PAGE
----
‘It’s just too much’: frustrated Fairfield residents queue for hours for mandatory Covid tests in Sydney | Sydney
People waiting hours to get a Covid-19 test in Sydney’s Fairfield have expressed confusion and frustration at the new requirements for essential workers.
Long queues formed on Tuesday night and continued on Wednesday after the New South Wales premier, Gladys Berejiklian, announced essential workers living in the Fairfield local government area (LGA) must get tested every three days.
Berejiklian said on Wednesday that asymptomatic essential workers could attend Covid testing clinics near their workplaces to ease pressure on Fairfield’s test sites, but conceded the new rules had created long waiting times.
“We accept that people had to wait a long time. We experienced this as well at the northern beaches. What is important for us is to communicate our decisions as quickly as we can and then provide that operational support,” she said.
But waiting lines remained long at the Fairfield Showground testing site on Wednesday, with cars snaking through the carparks and spilling out on to Smithfield Road.
Lara Trkulja, an essential healthcare worker, held back tears as she explained her frustrations at the mandate.
“It’s insane that I have to do this. I’ve been waiting here for an hour and a half, and we’re barely close,” she said.
“It’s just too draining at the moment. You come home emotionally and physically drained, and then you have to line up again. It’s just too much.
“They’ve got to have more pop-up clinics to do this. They’ve got to have other plans in place.”
Trkulja said the community has felt targeted by authorities, pointing out how many of the local community had turned up for testing when asked.
“I know it started off in the east, and I know we have a lot more cases here, but their side didn’t have to do any of this,” she said.
“We’re subjected to this, but where it started, they’re walking around like everything’s fine. Why are we having to get tested every three days?
“There’s definitely panic going around. You just don’t know what’s going to happen. You do the right thing, and it feels like it’s not enough.”
Jan Daod, who runs a cleaning company, told Guardian Australia he’d been in line for two hours. It was his second attempt to get tested, after he queued up on Tuesday night, but was turned away when the clinic closed at 7pm.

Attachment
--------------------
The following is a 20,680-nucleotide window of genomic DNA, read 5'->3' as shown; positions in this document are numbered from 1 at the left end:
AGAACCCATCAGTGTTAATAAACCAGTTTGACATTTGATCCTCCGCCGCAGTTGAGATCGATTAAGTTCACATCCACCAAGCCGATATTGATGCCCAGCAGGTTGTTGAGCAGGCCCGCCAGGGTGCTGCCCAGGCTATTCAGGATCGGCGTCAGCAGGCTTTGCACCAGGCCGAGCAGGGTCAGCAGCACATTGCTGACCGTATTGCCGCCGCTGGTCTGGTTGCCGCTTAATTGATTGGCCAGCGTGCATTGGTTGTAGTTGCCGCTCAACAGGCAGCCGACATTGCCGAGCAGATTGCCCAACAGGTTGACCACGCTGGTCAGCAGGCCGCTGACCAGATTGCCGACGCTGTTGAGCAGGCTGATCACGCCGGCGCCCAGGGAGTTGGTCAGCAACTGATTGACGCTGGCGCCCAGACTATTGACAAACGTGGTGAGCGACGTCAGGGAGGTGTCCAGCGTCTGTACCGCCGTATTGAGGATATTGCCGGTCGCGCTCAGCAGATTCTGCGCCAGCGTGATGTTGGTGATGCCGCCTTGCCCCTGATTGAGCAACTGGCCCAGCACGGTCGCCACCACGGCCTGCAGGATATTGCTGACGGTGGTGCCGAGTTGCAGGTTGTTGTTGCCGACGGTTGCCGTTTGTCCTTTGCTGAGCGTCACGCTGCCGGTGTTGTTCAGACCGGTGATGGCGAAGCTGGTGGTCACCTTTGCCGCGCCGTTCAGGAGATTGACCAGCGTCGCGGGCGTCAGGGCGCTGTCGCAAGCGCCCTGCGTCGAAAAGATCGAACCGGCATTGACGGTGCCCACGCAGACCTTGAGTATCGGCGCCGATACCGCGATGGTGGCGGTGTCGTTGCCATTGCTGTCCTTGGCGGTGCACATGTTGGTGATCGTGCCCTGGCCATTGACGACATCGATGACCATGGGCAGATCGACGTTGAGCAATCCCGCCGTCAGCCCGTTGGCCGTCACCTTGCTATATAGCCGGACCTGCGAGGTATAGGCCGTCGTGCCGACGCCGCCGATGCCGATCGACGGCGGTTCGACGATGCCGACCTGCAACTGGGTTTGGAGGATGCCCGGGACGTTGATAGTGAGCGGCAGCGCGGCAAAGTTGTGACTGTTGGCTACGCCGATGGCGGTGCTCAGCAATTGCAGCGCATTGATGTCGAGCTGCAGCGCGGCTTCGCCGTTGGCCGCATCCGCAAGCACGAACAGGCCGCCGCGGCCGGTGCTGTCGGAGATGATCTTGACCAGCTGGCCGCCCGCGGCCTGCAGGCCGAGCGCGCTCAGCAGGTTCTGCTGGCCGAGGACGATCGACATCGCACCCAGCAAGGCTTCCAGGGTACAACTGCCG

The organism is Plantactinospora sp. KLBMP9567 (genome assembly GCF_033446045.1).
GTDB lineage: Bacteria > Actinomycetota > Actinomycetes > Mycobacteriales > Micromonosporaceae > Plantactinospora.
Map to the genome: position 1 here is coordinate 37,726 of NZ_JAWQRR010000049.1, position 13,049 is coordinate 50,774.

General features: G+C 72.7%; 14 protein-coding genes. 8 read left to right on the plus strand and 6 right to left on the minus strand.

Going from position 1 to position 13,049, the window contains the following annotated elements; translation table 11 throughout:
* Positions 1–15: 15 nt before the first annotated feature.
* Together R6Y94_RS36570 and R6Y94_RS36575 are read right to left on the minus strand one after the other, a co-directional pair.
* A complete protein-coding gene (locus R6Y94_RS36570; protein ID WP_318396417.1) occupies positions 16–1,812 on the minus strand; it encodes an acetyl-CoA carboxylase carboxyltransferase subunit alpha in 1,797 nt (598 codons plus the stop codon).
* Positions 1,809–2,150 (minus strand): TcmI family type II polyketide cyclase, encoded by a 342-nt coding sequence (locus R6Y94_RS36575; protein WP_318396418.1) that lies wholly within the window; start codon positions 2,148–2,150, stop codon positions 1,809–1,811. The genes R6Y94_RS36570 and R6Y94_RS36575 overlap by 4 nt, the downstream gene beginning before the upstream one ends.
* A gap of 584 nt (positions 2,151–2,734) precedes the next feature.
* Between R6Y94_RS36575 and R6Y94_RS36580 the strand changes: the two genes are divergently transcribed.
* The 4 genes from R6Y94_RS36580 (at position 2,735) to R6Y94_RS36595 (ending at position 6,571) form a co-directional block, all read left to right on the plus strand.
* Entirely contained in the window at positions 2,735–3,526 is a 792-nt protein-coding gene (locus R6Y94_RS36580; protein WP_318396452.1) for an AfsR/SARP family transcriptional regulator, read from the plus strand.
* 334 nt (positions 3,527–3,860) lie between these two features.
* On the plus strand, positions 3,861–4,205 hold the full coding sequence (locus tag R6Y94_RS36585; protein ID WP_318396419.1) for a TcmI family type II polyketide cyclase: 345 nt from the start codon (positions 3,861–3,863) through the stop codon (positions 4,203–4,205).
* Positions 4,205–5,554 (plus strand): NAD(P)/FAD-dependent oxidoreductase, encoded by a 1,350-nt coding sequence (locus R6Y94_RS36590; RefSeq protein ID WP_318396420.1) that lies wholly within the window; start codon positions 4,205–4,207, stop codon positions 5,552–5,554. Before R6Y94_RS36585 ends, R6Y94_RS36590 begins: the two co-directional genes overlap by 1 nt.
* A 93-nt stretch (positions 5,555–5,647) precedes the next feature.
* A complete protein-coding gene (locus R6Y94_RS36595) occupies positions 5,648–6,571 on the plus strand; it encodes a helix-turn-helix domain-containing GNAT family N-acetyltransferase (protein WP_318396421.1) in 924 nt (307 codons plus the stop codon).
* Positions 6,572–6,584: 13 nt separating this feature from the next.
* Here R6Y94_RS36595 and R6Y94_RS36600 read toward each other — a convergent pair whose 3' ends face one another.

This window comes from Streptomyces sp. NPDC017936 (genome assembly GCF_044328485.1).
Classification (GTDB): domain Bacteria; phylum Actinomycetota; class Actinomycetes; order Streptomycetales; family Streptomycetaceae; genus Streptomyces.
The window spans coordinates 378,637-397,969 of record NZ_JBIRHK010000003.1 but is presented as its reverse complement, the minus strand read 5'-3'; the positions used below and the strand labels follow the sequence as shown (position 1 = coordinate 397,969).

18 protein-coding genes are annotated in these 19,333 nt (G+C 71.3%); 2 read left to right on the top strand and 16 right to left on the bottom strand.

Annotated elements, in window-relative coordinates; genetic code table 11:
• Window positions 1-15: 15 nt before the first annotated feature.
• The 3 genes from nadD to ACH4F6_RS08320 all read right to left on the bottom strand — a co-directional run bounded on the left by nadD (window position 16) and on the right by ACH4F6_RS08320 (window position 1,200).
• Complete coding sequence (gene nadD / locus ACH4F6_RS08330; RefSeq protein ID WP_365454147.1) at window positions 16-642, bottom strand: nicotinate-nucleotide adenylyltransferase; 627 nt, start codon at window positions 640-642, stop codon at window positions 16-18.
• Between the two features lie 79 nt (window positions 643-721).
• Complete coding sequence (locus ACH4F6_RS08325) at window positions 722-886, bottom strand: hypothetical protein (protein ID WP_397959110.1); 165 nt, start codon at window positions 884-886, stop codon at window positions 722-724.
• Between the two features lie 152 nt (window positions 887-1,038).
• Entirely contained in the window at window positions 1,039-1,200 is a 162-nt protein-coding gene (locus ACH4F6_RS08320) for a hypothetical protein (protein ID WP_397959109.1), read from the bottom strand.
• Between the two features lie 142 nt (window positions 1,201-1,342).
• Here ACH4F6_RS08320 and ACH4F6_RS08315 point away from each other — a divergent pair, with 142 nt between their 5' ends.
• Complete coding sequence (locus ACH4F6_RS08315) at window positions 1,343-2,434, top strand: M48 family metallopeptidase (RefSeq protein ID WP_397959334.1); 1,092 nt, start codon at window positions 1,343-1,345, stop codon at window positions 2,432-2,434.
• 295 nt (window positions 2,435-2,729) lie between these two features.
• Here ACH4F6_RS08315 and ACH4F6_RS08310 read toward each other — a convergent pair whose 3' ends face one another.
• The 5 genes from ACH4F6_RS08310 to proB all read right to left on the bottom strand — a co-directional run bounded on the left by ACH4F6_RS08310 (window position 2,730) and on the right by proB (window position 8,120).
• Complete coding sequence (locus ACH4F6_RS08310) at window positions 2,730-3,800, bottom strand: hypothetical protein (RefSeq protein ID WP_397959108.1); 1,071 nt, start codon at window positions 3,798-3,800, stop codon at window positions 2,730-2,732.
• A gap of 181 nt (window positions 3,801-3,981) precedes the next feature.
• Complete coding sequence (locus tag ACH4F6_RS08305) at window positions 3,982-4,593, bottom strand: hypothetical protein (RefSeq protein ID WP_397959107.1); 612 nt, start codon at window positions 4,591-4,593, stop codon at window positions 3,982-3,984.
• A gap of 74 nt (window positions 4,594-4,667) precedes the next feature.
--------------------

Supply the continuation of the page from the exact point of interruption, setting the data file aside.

“I can’t do my job. I have to do the test and wait 24 hours, and then get tested again in three days. How can I work? I can’t work.”
Clearly frustrated, Daod said he was losing business because of the outbreak, which began in Bondi.
“I’m very upset. This is not good, it’s very, very bad. Why do we have to do this?
“They’re blaming us, but we got this shit from other areas.”
Daod said he started his business in February and had been building up his customer base, but had now lost them.
“No one wants me to go out to sites because they’re scared,” he said.
“If they make it easier, it might be better. Getting tested every three days is just silly. Once a week, once a fortnight is just easier. No one can work otherwise.”
The NSW treasurer Dominic Perrottet apologised for the long wait times on behalf of the government, but there’s no sign the new rule will be relaxed. NSW recorded 97 new locally acquired cases on Wednesday, with the premier praising Fairfield for heeding the health advice.
“Fairfield has responded in an outstanding way,” she said. “At this stage, three quarters of the cases are still in the Fairfield local government area.”
Ben Bona works for a construction company in the area, and said he understood why the government had introduced such a rule, but questioned the lack of preparation.
“If they knew beforehand, and could prepare, that would have taken a big load off their backs. I think that should have been done by the government first and foremost. It just seemed to come out of nowhere.”
Bona had been waiting since 6.30am to get tested.
“It has to be done, one way or another. Obviously it is frustrating, it is taking time off from the work that I have to do. But there’s no point complaining. What can you do?”
Vesna Mostrarc, who works in logistics outside the Fairfield LGA, had gone straight to the testing site after working an overnight shift.
“It’s a bit extreme. It’s hard to have to do this every three days. It’s just a lot, it’s a hassle.
“I’ve been waiting for hours now, it’s ridiculous. It’s crazy how many people are here.”
Kas Ahmed, a traffic controller at the site, expected the site would get even busier later in the day.
“The past week was actually quiet, but from yesterday, it was crazy. But we do our best to make it smooth for everyone, we just need a little patience.”
Leii, a local retail worker, said she had come down to get tested before she went to work, and had been waiting more than 90 minutes in her car.
“It’s devastating and frustrating that I have to get tested every three days now.
“And it’s only the Fairfield area. I feel like we’re targeted out here, the other areas didn’t have to get tested this much, only us.
“It’s going to be a long wait, it’s really bad.”